panorama of the art of dance
The repertoire of the Dutch National Ballet is as unique as it is diverse; a wide panorama of the art of dance, focusing on tradition and innovation and built on three cornerstones.
> more about the cornerstones
The large-scale, full-length classical ballets form an important part of the Dutch National Ballet’s repertoire. Having stood the test of time, these works are regarded as cultural high points the world over and are enduringly popular with audiences. They are equally important in the challenge they pose to classically trained dancers, testing their technical prowess to the limit while also
helping to develop their stage personalities.
> more about the classical repertoire
There is also a major focus on the work of George Balanchine [1904 - 1983], whose genius Sonia Gaskell ‘discovered’ early on. The Dutch National Ballet is the only company in Europe to have more than 25 of the Russian-American choreographer’s works in their repertoire.
> more about the neoclassical repertoire
modern and contemporary repertoire – reflection of the twentieth century
Alongside the classical ‘narrative’ ballets, the Dutch National Ballet has also built up an extensive oeuvre of international highlights of twentieth-century dance. In the very first years of its existence, the company, led by Sonia Gaskell, performed works from the legendary Ballets Russes, the famous company with which the Russian impresario Serge Diaghilev conquered Europe in the early twentieth century. Landmark works such as Petrouchka [for which Gaskell managed to obtain some of the original costumes at an auction] and Les Sylphides by Mikhail Fokine [1880 - 1942], Les Présages by Léonide Massine [1895 - 1979] and, more recently acquired, Les Noces by Bronislava Nijinska [1891 - 1972], are still in the company’s repertoire today.
new repertoire – lifeblood of a company
The company offers more than simply a cross-section of the dance history of the last century and a half. Leading choreographers from the Netherlands and abroad are regularly invited to create new works exclusively for the Dutch National Ballet. New work is the lifeblood of any dance company - however much the Dutch National Ballet respects ballet tradition.
> more about the new repertoire
The Dutch National Ballet is also committed to bringing innovative and fresh ideas to dance, thereby introducing its audiences and dancers to the work of young talented choreographers, both from the Netherlands and abroad. Since Ted Brandsen’s appointment, prominent choreographers such as Alexei Ratmansky, Martin Schläpfer, David Dawson, Dominique Dumais, Christopher Wheeldon, Benjamin Millepied, Sidi Larbi Cherkaoui and Nicolo Fonte have created new works for the company. In the coming 2011/2012 season, there will be premieres by Christopher Wheeldon and Alexei Ratmansky, former artistic director of the Bolshoi Ballet.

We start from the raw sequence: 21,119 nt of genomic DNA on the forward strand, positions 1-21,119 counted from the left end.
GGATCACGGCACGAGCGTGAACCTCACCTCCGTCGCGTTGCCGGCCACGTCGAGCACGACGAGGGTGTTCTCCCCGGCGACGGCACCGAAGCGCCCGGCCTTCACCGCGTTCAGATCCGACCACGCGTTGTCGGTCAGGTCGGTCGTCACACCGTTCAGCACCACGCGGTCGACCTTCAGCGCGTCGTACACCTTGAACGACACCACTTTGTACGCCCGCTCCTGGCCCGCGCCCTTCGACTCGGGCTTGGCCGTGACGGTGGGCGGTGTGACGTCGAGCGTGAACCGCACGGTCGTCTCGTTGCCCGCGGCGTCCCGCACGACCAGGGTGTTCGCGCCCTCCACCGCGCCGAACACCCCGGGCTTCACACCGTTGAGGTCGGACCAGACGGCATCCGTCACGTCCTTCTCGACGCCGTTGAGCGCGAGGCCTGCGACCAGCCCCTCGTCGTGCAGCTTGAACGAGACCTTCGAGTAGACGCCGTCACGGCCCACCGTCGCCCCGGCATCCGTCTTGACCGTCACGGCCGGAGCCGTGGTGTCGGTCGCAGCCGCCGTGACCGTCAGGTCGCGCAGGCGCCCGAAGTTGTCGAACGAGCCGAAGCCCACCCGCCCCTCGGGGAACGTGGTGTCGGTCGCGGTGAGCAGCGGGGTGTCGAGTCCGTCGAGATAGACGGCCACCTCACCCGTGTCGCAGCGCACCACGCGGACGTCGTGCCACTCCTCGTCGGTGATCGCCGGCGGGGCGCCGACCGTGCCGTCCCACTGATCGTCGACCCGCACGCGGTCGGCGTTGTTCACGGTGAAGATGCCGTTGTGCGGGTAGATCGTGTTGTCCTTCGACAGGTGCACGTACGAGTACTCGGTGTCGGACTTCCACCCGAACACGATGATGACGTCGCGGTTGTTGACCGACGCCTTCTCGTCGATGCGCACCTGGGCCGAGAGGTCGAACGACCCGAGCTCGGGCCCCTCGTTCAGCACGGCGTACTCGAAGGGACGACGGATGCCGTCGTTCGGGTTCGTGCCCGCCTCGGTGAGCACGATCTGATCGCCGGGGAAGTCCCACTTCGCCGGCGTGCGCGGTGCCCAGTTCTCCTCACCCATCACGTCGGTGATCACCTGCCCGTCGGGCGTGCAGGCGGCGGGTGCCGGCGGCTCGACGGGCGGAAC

> more about new impulses
the three ‘Vans’
The seventies and eighties were a golden age for the Dutch National Ballet, with the three ‘Vans’ – Rudi van Dantzig, Hans van Manen and Toer van Schayk. Their predominantly non-narrative works, in which they each combine classical technique and modern dance styles in their own distinctive way, still form part of the repertoire today. Their ‘Dutch style’ also drew great interest from abroad.
With the current artistic team - Brandsen, Van Manen and Pastor - the Dutch National Ballet has some of the most prominent representatives of contemporary ballet within its ranks.
> more about the Dutch National Ballet’s resident choreographers
In contrast to the other dance companies in the Netherlands, whose repertoires consist nearly entirely of modern works, the Dutch National Ballet dances a mixture of classical, romantic, neo-classical, modern and contemporary works.
Full-length classical and romantic ballets are an important part of the repertoire. The Dutch National Ballet performs two or three ‘classics’ a year, ranging from successful existing productions (La Sylphide, Giselle, The Sleeping Beauty, Cinderella, Onegin), to new productions especially created for the company (Romeo and Juliet, Swan Lake, Nutcracker and Mouse King).
The Dutch National Ballet also introduces its audiences to the highlights of twentieth-century ballet, from the repertoire of Diaghilev’s Ballets Russes, from the beginning of the century, to more recent creations by internationally established names such as Christopher Bruce, Carolyn Carlson, William Forsythe, Martha Graham, Edouard Lock, Maguy Marin, Ashley Page, Jerome Robbins en Twyla Tharp.
Extra emphasis is laid on the work of George Balanchine, with over 25 works by this twentieth-century innovator of academic dance in the repertoire of the Dutch National Ballet.
But the Dutch National Ballet offers more than a cross-section of dance history. Ever since it came into existence, the Dutch National Ballet has made an important contribution to the emergence and development of young choreographic talent and thus to a contemporary Dutch style of choreography.
(Ex-)Resident choreographers Rudi van Dantzig, Hans van Manen and Toer van Schayk all experienced their first great international successes with the Dutch National Ballet. Their mainly plotless works are still always included in the repertoire.
Meanwhile, the Dutch National Ballet has also produced a whole new generation of choreographers, which includes artistic director Ted Brandsen, resident choreographer Krzysztof Pastor and freelance choreographer David Dawson – all ex-dancers from the company.
Their work is performed by companies all over the world, from the Washington Ballet to the West Australian Ballet. Choreographers from Holland and from abroad are also regularly invited to make new works exclusively for the Dutch National Ballet.